Len Threadgold looks at Rethinking investigation - constructing the team
Sir John Egan's work on the construction task force in the late 1990s, and the publication Rethinking construction in 2001, stimulated innovative thinking about the way in which construction projects were managed. Establishment of teams and commitment of the team members to each other, to better communication and to an absence of the adversarial approach allied to a client driven focus on value was seen as essential.
Site investigation would benet from such a rethink. This vital and fundamental element is most successful when those doing it are part of the team, are involved at the earliest stages of a project and continue through to its completion, operating in an integral manner with the project designers.
SI should be an iterative process, the scale and complexity of which should relate to the stage of design reached and the demands which the design makes. This requires knowledge of the benets of available investigation technologies and a clear understanding of the logistics and timescales involved.
As a consequence of the way investigations are often commissioned, their signicance and value is implicitly overlooked since inadequate time is allowed. Too often the over optimism of those commissioning the investigation on what can be achieved by a given technique in the time allotted, let alone the practicalities of site access, leads to frustration and recrimination - a recipe for claims and delays. The blame for this is often laid at the feet of the investigation specialist.
An SI should be designed by a specialist with due regard to the current site conditions, its history and geology as well as the requirements of the proposed development and project time scales. Phasing investigation work normally provides best value but tight construction programmes often restrict this process. Proposing less work than others, in response to a request for an SI, or working within a client's inadequate budget may look initially attractive, but too simplistic a ground investigation may not allow adequate design of an appropriate range of foundation solutions such as piling and lead either to over design or to claims. Conversely, it can lead to piling when further work may show this unnecessary.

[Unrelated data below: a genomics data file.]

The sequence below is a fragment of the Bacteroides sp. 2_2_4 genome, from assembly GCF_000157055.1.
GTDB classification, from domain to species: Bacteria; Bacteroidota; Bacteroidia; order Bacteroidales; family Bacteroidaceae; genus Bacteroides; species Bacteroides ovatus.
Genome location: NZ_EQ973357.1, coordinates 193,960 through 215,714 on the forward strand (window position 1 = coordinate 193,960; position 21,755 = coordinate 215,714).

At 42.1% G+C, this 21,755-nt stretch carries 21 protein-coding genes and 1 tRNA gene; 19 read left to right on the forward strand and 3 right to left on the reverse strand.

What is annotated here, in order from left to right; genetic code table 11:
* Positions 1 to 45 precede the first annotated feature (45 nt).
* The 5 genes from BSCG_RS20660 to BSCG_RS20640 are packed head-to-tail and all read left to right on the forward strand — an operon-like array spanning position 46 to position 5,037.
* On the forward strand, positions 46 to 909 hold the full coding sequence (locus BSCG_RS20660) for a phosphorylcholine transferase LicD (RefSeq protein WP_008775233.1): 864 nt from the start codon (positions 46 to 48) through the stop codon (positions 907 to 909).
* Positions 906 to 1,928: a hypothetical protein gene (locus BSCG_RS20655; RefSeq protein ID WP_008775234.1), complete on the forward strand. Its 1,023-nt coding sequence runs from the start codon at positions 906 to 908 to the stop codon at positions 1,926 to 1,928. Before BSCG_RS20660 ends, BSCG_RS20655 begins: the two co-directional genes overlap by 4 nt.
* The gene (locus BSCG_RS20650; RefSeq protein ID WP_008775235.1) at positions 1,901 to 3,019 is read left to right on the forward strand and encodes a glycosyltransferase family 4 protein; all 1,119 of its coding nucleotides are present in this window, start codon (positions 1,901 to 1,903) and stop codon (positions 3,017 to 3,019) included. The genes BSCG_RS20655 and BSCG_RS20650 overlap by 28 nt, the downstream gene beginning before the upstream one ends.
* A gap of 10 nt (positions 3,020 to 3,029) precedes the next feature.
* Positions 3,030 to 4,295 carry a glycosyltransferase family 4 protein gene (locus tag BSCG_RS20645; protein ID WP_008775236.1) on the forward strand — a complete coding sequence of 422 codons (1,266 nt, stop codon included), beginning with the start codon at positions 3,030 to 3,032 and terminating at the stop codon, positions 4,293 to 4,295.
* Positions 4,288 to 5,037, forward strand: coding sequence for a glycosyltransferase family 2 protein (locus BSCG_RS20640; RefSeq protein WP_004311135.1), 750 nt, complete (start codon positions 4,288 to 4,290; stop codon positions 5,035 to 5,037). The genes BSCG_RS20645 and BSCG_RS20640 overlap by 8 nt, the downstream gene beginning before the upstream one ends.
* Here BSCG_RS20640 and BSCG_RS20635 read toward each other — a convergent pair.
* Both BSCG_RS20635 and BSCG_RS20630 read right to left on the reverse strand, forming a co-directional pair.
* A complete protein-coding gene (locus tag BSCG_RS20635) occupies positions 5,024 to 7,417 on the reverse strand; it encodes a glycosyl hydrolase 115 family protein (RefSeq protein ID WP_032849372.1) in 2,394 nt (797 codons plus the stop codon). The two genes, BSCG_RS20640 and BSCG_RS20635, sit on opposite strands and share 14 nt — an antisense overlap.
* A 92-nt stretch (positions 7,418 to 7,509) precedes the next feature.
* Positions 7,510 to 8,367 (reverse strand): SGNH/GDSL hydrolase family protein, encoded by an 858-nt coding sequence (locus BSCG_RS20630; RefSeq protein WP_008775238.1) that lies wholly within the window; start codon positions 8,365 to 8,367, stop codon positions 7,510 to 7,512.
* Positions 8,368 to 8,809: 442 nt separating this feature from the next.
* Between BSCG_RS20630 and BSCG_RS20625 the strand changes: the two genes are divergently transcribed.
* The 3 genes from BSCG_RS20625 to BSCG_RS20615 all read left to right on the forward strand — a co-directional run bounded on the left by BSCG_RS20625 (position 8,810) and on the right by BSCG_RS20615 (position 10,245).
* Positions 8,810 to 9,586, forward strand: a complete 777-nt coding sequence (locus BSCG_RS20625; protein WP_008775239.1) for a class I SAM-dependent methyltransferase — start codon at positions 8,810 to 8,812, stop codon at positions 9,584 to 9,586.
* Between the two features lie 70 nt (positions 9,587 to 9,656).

Some years ago, research revealed the cost of an SI averaged 0.21% of project cost. If 10% of the cost is the differential between the cheapest and next cheapest quotation for the investigation contract, then £2,100 is the conceptual cost saving by appointing those putting in the lowest price on a £10m project, often irrespective of the capability or capacity of the company and its staff.
Such a saving pales into insignicance in relation to other project costs.
Innovative thinking at this stage can save millions of pounds and months on the time to complete a project.
The capabilities, experience and commitment of the geotechnical and geoenvironmental investigation specialist are an essential part of the successful design team and they should be chosen on this basis at an early stage so that this often-untapped resource can be released to the industry. It is worth remembering that the costs and delays associated with tender document preparation, evaluation and appointment can be significant.
The Association of Geotechnical and Geoenvironmental Specialists (AGS) was set up to provide a voice and focus for this industry.
Its members have put an enormous amount of work into the production of guidance and standards to ensure best value and practice as well as into innovations such as the AGS Format for data transfer. The build up of close working relationships with those commissioning the work of such specialists is vital to the implementation and development of best practice and best value.
This is happening in many instances but I believe that the widespread adoption of this practice throughout the industry would lead to much greater improvement in the product than would be achieved by the development of better sampling techniques for example, although the latter may be a consequence of the former.
Len Threadgold is managing director and owner of Geotechnics as well as an AGS committee member.